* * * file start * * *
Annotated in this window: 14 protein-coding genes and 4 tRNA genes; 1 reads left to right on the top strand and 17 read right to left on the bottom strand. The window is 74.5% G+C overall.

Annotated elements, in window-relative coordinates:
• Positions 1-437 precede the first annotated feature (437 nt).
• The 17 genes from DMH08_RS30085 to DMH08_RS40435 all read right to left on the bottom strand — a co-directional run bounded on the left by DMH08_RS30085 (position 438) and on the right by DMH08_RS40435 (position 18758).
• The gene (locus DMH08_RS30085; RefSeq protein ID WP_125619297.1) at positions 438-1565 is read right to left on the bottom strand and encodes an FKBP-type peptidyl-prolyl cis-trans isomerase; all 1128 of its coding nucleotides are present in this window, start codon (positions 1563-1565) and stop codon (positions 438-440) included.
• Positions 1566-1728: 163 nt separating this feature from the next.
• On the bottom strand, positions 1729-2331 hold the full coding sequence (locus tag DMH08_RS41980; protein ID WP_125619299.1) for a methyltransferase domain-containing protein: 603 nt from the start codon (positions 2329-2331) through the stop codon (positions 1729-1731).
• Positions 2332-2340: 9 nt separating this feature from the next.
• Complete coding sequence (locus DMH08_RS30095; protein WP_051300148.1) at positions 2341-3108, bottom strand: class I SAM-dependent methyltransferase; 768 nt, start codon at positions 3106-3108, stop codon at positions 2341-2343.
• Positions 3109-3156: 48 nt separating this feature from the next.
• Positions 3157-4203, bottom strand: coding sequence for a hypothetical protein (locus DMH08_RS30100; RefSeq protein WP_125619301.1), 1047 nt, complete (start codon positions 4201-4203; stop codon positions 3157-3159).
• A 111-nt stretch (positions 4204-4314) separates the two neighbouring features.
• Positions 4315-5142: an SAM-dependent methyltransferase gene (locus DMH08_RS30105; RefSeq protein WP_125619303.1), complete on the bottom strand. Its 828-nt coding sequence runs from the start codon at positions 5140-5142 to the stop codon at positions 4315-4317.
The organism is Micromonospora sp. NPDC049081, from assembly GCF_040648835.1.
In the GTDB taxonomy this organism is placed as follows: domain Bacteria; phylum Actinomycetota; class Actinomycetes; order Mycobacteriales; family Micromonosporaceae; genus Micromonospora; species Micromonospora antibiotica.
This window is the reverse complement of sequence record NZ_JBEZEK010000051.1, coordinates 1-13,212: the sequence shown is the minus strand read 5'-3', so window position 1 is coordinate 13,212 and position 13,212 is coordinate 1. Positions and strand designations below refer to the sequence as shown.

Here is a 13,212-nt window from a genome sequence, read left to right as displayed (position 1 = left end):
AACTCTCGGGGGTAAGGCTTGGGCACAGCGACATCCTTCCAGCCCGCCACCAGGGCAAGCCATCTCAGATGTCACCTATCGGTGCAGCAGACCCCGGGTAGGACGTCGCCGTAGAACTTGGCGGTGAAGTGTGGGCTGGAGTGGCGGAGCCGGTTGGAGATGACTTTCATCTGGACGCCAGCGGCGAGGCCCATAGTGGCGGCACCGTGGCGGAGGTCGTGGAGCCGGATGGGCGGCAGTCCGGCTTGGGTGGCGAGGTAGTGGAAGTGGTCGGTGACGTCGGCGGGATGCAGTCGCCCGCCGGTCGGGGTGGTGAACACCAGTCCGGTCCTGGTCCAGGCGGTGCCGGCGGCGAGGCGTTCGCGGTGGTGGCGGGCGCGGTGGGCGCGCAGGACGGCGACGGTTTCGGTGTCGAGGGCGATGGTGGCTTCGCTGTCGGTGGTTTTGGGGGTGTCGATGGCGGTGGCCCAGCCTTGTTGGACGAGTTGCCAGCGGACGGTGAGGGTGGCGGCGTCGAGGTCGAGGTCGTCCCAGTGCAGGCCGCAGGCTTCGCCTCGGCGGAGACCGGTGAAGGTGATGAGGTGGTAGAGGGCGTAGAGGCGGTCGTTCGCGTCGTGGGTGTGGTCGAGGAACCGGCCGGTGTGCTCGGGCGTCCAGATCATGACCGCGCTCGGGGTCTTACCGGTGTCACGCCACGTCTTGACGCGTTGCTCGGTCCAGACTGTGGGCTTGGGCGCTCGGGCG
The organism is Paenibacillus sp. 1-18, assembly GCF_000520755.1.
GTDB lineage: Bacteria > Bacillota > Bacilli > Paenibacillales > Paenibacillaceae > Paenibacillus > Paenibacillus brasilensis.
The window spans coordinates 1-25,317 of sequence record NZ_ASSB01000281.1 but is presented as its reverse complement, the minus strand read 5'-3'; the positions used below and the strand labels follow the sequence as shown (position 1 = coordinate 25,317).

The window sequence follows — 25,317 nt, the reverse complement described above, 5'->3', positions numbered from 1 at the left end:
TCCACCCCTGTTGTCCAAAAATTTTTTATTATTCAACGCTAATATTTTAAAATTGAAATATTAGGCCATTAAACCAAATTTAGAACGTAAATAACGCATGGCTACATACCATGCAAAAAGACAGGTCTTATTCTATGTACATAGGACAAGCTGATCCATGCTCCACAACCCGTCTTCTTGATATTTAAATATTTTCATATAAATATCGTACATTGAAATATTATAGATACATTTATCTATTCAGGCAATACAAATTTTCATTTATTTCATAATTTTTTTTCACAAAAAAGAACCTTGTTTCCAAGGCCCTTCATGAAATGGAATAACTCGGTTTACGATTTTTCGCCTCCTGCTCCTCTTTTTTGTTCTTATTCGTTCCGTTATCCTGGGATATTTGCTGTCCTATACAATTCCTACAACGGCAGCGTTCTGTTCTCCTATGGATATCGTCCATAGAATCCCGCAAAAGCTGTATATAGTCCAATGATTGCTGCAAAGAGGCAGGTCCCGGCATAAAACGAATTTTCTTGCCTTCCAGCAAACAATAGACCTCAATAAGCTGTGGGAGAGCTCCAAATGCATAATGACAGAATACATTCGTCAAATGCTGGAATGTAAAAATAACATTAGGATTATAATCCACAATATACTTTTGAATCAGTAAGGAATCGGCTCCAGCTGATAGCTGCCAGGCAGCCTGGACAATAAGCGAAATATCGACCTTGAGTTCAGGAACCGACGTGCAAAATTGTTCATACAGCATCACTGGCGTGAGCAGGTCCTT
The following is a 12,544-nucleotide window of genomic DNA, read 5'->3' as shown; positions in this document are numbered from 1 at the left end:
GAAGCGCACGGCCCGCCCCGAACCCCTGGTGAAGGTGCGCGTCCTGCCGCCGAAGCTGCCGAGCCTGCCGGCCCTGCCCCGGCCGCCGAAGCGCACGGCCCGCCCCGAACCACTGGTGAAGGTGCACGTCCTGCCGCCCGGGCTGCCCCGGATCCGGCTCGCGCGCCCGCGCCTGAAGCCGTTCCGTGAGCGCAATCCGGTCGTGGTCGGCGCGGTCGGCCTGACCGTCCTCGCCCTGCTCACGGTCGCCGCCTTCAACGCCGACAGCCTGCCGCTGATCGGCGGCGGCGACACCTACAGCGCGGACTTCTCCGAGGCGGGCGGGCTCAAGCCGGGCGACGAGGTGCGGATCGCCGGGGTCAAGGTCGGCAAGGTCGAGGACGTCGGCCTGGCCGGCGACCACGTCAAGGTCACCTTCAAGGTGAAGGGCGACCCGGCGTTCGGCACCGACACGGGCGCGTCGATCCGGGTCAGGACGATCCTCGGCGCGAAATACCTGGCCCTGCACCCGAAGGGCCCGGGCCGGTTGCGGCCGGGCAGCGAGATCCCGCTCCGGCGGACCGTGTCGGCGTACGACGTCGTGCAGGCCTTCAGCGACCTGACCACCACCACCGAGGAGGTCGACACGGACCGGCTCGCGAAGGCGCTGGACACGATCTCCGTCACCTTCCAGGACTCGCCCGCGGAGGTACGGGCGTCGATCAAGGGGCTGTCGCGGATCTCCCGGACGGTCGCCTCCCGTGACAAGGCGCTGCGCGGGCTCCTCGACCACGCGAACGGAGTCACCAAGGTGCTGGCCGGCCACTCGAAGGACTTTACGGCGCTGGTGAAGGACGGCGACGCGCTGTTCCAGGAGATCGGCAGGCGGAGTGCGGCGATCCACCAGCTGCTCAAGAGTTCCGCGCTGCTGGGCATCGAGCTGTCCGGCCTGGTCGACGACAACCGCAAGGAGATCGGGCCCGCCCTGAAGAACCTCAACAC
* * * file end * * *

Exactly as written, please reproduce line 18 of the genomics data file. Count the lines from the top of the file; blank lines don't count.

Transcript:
AACTCTCGGGGGTAAGGCTTGGGCACAGCGACATCCTTCCAGCCCGCCACCAGGGCAAGCCATCTCAGATGTCACCTATCGGTGCAGCAGACCCCGGGTAGGACGTCGCCGTAGAACTTGGCGGTGAAGTGTGGGCTGGAGTGGCGGAGCCGGTTGGAGATGACTTTCATCTGGACGCCAGCGGCGAGGCCCATAGTGGCGGCACCGTGGCGGAGGTCGTGGAGCCGGATGGGCGGCAGTCCGGCTTGGGTGGCGAGGTAGTGGAAGTGGTCGGTGACGTCGGCGGGATGCAGTCGCCCGCCGGTCGGGGTGGTGAACACCAGTCCGGTCCTGGTCCAGGCGGTGCCGGCGGCGAGGCGTTCGCGGTGGTGGCGGGCGCGGTGGGCGCGCAGGACGGCGACGGTTTCGGTGTCGAGGGCGATGGTGGCTTCGCTGTCGGTGGTTTTGGGGGTGTCGATGGCGGTGGCCCAGCCTTGTTGGACGAGTTGCCAGCGGACGGTGAGGGTGGCGGCGTCGAGGTCGAGGTCGTCCCAGTGCAGGCCGCAGGCTTCGCCTCGGCGGAGACCGGTGAAGGTGATGAGGTGGTAGAGGGCGTAGAGGCGGTCGTTCGCGTCGTGGGTGTGGTCGAGGAACCGGCCGGTGTGCTCGGGCGTCCAGATCATGACCGCGCTCGGGGTCTTACCGGTGTCACGCCACGTCTTGACGCGTTGCTCGGTCCAGACTGTGGGCTTGGGCGCTCGGGCG